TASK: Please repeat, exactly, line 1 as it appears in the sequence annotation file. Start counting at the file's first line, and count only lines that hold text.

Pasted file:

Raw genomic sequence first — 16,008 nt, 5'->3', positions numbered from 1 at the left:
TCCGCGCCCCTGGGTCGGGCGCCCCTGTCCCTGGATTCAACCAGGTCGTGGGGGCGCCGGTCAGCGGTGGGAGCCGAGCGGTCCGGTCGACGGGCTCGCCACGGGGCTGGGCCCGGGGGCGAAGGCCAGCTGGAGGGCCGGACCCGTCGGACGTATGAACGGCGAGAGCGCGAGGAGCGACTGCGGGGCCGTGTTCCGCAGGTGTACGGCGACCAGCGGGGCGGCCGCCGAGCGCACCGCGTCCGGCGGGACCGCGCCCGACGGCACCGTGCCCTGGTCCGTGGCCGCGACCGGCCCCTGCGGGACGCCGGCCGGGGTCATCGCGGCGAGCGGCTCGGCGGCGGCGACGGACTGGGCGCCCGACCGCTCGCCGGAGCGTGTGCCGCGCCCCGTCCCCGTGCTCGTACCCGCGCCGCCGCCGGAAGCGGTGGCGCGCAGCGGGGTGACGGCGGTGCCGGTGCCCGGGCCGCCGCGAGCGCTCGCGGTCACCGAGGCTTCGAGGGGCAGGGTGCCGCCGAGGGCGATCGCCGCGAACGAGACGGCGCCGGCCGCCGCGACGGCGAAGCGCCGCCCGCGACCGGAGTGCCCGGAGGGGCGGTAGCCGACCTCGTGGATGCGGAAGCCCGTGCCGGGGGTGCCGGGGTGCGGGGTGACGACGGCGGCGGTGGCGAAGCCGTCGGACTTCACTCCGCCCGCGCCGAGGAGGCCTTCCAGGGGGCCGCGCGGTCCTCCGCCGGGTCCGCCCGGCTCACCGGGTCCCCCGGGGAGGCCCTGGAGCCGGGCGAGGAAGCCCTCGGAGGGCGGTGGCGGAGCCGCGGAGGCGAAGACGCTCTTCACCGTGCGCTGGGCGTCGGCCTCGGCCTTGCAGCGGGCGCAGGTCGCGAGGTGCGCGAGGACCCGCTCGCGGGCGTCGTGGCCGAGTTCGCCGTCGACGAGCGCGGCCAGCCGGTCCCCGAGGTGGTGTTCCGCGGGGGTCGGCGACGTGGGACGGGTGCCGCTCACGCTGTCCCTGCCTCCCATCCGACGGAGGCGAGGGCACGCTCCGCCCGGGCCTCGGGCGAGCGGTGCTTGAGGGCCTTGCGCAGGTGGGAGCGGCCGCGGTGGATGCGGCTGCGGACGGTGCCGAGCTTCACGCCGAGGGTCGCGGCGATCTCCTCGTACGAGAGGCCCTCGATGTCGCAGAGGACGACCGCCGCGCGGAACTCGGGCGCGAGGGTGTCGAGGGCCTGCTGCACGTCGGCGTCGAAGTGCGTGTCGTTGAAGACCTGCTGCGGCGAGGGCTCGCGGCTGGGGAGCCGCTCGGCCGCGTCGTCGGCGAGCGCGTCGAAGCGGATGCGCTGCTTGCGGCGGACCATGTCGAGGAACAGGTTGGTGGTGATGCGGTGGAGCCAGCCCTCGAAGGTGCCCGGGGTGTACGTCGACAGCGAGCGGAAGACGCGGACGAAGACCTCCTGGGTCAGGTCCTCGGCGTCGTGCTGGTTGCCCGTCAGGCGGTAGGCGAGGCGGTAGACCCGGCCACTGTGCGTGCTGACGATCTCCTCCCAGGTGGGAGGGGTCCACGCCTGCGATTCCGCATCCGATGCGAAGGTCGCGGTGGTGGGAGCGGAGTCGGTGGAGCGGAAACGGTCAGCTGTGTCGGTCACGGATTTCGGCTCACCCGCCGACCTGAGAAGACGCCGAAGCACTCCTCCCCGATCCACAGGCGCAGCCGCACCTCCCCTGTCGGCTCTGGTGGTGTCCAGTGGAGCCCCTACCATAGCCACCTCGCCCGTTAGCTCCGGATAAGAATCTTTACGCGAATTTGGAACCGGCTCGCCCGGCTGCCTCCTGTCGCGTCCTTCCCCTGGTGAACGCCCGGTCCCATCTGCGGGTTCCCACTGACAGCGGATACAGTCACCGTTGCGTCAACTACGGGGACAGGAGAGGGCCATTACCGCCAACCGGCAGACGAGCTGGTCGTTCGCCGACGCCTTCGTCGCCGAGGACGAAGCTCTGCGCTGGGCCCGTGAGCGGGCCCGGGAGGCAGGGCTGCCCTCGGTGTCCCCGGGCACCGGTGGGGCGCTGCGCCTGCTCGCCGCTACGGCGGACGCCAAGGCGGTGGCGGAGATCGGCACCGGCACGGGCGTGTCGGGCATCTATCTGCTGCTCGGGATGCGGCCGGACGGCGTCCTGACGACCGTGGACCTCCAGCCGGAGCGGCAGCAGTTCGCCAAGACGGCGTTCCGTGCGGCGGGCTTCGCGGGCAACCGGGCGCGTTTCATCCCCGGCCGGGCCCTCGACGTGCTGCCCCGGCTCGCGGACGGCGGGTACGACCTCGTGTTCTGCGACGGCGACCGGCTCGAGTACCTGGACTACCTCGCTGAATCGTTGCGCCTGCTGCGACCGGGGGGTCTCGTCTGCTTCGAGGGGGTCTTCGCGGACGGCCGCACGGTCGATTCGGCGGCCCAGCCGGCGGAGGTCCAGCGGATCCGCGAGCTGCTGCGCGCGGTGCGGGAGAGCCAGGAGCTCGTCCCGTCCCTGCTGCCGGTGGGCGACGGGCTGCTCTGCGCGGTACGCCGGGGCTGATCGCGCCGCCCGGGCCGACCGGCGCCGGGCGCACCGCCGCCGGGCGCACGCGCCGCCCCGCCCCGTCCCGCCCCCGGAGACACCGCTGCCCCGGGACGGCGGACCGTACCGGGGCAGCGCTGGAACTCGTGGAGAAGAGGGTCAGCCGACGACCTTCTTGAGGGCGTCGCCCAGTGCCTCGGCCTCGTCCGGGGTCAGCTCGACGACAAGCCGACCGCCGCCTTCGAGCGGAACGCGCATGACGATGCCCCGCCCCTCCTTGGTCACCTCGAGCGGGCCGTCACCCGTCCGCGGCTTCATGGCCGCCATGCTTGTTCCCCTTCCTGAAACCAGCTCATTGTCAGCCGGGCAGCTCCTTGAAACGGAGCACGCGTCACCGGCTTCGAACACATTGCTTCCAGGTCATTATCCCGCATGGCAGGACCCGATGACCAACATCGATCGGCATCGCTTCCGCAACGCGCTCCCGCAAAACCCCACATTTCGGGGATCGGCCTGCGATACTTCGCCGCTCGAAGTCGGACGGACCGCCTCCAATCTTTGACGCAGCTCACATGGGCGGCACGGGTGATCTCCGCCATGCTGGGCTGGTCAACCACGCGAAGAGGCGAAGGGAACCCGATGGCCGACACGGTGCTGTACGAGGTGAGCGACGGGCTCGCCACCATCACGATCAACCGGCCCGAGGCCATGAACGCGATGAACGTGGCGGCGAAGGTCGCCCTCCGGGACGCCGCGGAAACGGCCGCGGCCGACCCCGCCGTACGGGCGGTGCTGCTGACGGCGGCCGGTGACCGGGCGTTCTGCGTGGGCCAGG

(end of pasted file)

Raw genomic sequence first — 16,008 nt, 5'->3', positions numbered from 1 at the left: